General verb introduction

- There are five basic sentence structures in English. More complex sentences are created with one of these basic structures at its core.

Subject-verb The girl sings.
Casey ran.
Subject-Verb-Direct Object I ate the apples.
She kicked the ball.
Subject-Verb-Indirect Object I go to the cinema.
It remains in the box.
Subject-Verb-Adjective Colin is handsome.
I am happy.
Subject-Verb-Adverb Sarah runs quickly.
Maria talks quietly.
Subject-Verb-Noun I am a student.
John is a plumber.

- There are also three main auxiliary verbs you need to understand in English. Auxiliary verbs help the main verb by adding different tenses, mood, and voices.

Modal auxiliary verbs
Will Be Do Shall
Would Should Can Could
May Might Must Have
I should be cooking dinner right now.
She would like to hike Mount Shasta one day.
They must come over by 4pm.

- There are three main auxiliary verbs: to be, to do, and to have. These three can either be main verbs or auxiliary verbs. They can change tense or form, as you see on the chart below.

Form To be To do To have
Base form Be Do Have
Present form Am/is/are Do/does Have/has
Past form Was/were Did Had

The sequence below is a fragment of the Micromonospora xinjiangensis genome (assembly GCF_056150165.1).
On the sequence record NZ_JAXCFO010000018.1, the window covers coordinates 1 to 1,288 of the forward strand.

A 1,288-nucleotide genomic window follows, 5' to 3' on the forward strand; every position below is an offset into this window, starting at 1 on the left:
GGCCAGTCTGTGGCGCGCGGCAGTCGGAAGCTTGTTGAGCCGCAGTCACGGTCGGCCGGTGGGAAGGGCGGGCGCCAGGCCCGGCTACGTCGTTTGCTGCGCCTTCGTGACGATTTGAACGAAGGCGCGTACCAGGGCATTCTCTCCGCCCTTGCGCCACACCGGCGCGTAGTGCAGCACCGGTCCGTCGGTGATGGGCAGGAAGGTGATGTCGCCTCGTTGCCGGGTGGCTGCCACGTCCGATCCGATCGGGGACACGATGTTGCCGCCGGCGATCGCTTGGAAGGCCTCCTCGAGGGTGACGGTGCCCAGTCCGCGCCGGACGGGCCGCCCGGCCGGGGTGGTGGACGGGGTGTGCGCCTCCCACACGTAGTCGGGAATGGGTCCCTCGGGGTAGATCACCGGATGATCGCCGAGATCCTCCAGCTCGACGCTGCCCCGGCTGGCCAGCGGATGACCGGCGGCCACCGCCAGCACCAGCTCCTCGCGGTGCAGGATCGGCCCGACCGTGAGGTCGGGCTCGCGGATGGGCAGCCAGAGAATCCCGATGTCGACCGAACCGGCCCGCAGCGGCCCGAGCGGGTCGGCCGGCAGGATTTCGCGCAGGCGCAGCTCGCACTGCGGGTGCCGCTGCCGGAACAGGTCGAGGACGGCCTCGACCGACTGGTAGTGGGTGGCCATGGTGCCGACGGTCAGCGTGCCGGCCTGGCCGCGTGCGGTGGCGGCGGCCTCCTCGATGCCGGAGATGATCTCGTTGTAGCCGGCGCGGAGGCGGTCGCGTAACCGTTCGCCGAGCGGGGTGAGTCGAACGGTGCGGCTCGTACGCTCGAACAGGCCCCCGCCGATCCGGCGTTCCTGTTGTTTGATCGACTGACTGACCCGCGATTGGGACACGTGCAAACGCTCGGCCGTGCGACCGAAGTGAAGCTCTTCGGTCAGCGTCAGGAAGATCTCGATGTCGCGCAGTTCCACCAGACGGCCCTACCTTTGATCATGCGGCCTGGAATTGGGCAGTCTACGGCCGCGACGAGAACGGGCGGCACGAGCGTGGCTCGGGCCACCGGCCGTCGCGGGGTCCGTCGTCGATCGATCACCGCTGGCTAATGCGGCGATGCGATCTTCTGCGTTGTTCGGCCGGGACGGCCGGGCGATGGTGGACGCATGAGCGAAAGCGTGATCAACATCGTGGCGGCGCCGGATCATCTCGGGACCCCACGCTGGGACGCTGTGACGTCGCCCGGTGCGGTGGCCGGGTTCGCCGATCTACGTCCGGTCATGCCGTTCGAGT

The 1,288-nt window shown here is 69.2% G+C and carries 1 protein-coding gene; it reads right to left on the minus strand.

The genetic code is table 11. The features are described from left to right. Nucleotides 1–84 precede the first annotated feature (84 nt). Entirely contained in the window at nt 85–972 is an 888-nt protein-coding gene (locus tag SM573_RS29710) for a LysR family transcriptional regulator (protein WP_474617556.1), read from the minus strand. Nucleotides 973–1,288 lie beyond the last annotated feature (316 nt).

Present participle Being Doing Having
Past participle Been Done Had

To be is the most used verb in the English language. It can be used to create the passive voice or progressive sentences.

I am eating lunch.
He was chosen to participate.
I am looking for my coat.
He was yelling at the dog.

To do, as an auxiliary verb, is always followed by the infinitive of the main verb. It is used in negative sentences, in questions, and to add emphasis to a positive sentence.

She does run in the mornings, I swear!
Do you like cake?
She doesn’t go to the movies very frequently.
Do you wash your sheets weekly?

To have is another one of the most common verbs used in English. It is often used in questions and perfect sentences.

Have you seen my cat?
Has he finished his homework yet?
I have eaten four meals today.
He has been finished rude all night.